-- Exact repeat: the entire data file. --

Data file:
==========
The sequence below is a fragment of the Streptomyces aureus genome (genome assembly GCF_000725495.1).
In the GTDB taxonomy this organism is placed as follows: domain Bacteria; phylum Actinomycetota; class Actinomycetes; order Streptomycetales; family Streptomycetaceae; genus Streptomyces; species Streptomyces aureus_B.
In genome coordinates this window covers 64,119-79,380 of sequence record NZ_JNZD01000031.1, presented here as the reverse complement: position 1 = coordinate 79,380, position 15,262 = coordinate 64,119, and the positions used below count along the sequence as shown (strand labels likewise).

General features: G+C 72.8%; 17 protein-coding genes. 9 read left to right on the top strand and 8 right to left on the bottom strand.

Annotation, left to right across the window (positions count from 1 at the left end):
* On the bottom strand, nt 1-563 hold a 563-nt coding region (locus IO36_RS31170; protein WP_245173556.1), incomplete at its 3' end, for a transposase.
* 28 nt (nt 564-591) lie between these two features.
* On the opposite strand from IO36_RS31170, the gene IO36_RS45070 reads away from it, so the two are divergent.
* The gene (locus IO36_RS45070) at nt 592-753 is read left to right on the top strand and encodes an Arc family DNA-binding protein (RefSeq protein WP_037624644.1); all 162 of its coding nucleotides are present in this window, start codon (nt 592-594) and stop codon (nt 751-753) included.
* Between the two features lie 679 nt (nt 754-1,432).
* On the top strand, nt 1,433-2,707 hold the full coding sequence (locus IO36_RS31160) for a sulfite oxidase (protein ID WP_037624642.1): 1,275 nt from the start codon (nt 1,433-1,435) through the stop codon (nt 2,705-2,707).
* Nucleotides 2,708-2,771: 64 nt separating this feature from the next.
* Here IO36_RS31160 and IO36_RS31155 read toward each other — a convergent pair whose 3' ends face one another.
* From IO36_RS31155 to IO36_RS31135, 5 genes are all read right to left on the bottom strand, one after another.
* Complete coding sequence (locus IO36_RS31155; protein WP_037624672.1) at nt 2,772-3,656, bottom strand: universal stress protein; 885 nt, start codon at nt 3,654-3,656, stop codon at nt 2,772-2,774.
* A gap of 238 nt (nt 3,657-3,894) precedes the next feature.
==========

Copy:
The sequence below is a fragment of the Streptomyces aureus genome (genome assembly GCF_000725495.1).
In the GTDB taxonomy this organism is placed as follows: domain Bacteria; phylum Actinomycetota; class Actinomycetes; order Streptomycetales; family Streptomycetaceae; genus Streptomyces; species Streptomyces aureus_B.
In genome coordinates this window covers 64,119-79,380 of sequence record NZ_JNZD01000031.1, presented here as the reverse complement: position 1 = coordinate 79,380, position 15,262 = coordinate 64,119, and the positions used below count along the sequence as shown (strand labels likewise).

General features: G+C 72.8%; 17 protein-coding genes. 9 read left to right on the top strand and 8 right to left on the bottom strand.

Annotation, left to right across the window (positions count from 1 at the left end):
* On the bottom strand, nt 1-563 hold a 563-nt coding region (locus IO36_RS31170; protein WP_245173556.1), incomplete at its 3' end, for a transposase.
* 28 nt (nt 564-591) lie between these two features.
* On the opposite strand from IO36_RS31170, the gene IO36_RS45070 reads away from it, so the two are divergent.
* The gene (locus IO36_RS45070) at nt 592-753 is read left to right on the top strand and encodes an Arc family DNA-binding protein (RefSeq protein WP_037624644.1); all 162 of its coding nucleotides are present in this window, start codon (nt 592-594) and stop codon (nt 751-753) included.
* Between the two features lie 679 nt (nt 754-1,432).
* On the top strand, nt 1,433-2,707 hold the full coding sequence (locus IO36_RS31160) for a sulfite oxidase (protein ID WP_037624642.1): 1,275 nt from the start codon (nt 1,433-1,435) through the stop codon (nt 2,705-2,707).
* Nucleotides 2,708-2,771: 64 nt separating this feature from the next.
* Here IO36_RS31160 and IO36_RS31155 read toward each other — a convergent pair whose 3' ends face one another.
* From IO36_RS31155 to IO36_RS31135, 5 genes are all read right to left on the bottom strand, one after another.
* Complete coding sequence (locus IO36_RS31155; protein WP_037624672.1) at nt 2,772-3,656, bottom strand: universal stress protein; 885 nt, start codon at nt 3,654-3,656, stop codon at nt 2,772-2,774.
* A gap of 238 nt (nt 3,657-3,894) precedes the next feature.